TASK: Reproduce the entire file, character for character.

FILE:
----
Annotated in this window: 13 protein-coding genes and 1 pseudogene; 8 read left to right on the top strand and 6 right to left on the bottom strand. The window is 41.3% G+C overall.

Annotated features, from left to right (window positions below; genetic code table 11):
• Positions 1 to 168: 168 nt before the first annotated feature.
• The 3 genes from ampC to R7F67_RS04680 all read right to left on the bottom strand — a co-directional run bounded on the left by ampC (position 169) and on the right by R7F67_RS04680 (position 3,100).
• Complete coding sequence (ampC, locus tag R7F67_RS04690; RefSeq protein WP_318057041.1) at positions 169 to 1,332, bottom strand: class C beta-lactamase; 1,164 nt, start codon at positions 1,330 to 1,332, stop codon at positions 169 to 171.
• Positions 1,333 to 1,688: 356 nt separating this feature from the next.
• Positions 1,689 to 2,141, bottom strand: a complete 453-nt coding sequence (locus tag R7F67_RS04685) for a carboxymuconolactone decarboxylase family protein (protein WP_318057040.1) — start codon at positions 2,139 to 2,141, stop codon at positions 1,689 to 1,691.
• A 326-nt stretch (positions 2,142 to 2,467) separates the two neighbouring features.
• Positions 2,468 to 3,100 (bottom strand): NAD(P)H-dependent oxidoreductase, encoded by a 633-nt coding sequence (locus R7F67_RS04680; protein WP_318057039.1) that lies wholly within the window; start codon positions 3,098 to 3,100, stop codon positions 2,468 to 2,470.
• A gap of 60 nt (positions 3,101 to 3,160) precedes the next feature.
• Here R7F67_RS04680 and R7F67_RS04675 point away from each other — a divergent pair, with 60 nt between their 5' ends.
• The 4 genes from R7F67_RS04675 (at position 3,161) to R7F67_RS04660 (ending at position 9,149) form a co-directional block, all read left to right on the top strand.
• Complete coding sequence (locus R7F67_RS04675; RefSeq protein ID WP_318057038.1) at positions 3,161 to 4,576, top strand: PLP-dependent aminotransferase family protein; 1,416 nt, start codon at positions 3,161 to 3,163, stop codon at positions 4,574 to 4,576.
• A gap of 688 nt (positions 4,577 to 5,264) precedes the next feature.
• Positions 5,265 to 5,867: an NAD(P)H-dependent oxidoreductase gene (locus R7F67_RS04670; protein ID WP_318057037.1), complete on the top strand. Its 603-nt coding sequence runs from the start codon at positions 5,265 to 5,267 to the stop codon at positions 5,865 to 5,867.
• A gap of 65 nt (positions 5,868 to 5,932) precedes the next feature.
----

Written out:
Annotated in this window: 13 protein-coding genes and 1 pseudogene; 8 read left to right on the top strand and 6 right to left on the bottom strand. The window is 41.3% G+C overall.

Annotated features, from left to right (window positions below; genetic code table 11):
• Positions 1 to 168: 168 nt before the first annotated feature.
• The 3 genes from ampC to R7F67_RS04680 all read right to left on the bottom strand — a co-directional run bounded on the left by ampC (position 169) and on the right by R7F67_RS04680 (position 3,100).
• Complete coding sequence (ampC, locus tag R7F67_RS04690; RefSeq protein WP_318057041.1) at positions 169 to 1,332, bottom strand: class C beta-lactamase; 1,164 nt, start codon at positions 1,330 to 1,332, stop codon at positions 169 to 171.
• Positions 1,333 to 1,688: 356 nt separating this feature from the next.
• Positions 1,689 to 2,141, bottom strand: a complete 453-nt coding sequence (locus tag R7F67_RS04685) for a carboxymuconolactone decarboxylase family protein (protein WP_318057040.1) — start codon at positions 2,139 to 2,141, stop codon at positions 1,689 to 1,691.
• A 326-nt stretch (positions 2,142 to 2,467) separates the two neighbouring features.
• Positions 2,468 to 3,100 (bottom strand): NAD(P)H-dependent oxidoreductase, encoded by a 633-nt coding sequence (locus R7F67_RS04680; protein WP_318057039.1) that lies wholly within the window; start codon positions 3,098 to 3,100, stop codon positions 2,468 to 2,470.
• A gap of 60 nt (positions 3,101 to 3,160) precedes the next feature.
• Here R7F67_RS04680 and R7F67_RS04675 point away from each other — a divergent pair, with 60 nt between their 5' ends.
• The 4 genes from R7F67_RS04675 (at position 3,161) to R7F67_RS04660 (ending at position 9,149) form a co-directional block, all read left to right on the top strand.
• Complete coding sequence (locus R7F67_RS04675; RefSeq protein ID WP_318057038.1) at positions 3,161 to 4,576, top strand: PLP-dependent aminotransferase family protein; 1,416 nt, start codon at positions 3,161 to 3,163, stop codon at positions 4,574 to 4,576.
• A gap of 688 nt (positions 4,577 to 5,264) precedes the next feature.
• Positions 5,265 to 5,867: an NAD(P)H-dependent oxidoreductase gene (locus R7F67_RS04670; protein ID WP_318057037.1), complete on the top strand. Its 603-nt coding sequence runs from the start codon at positions 5,265 to 5,267 to the stop codon at positions 5,865 to 5,867.
• A gap of 65 nt (positions 5,868 to 5,932) precedes the next feature.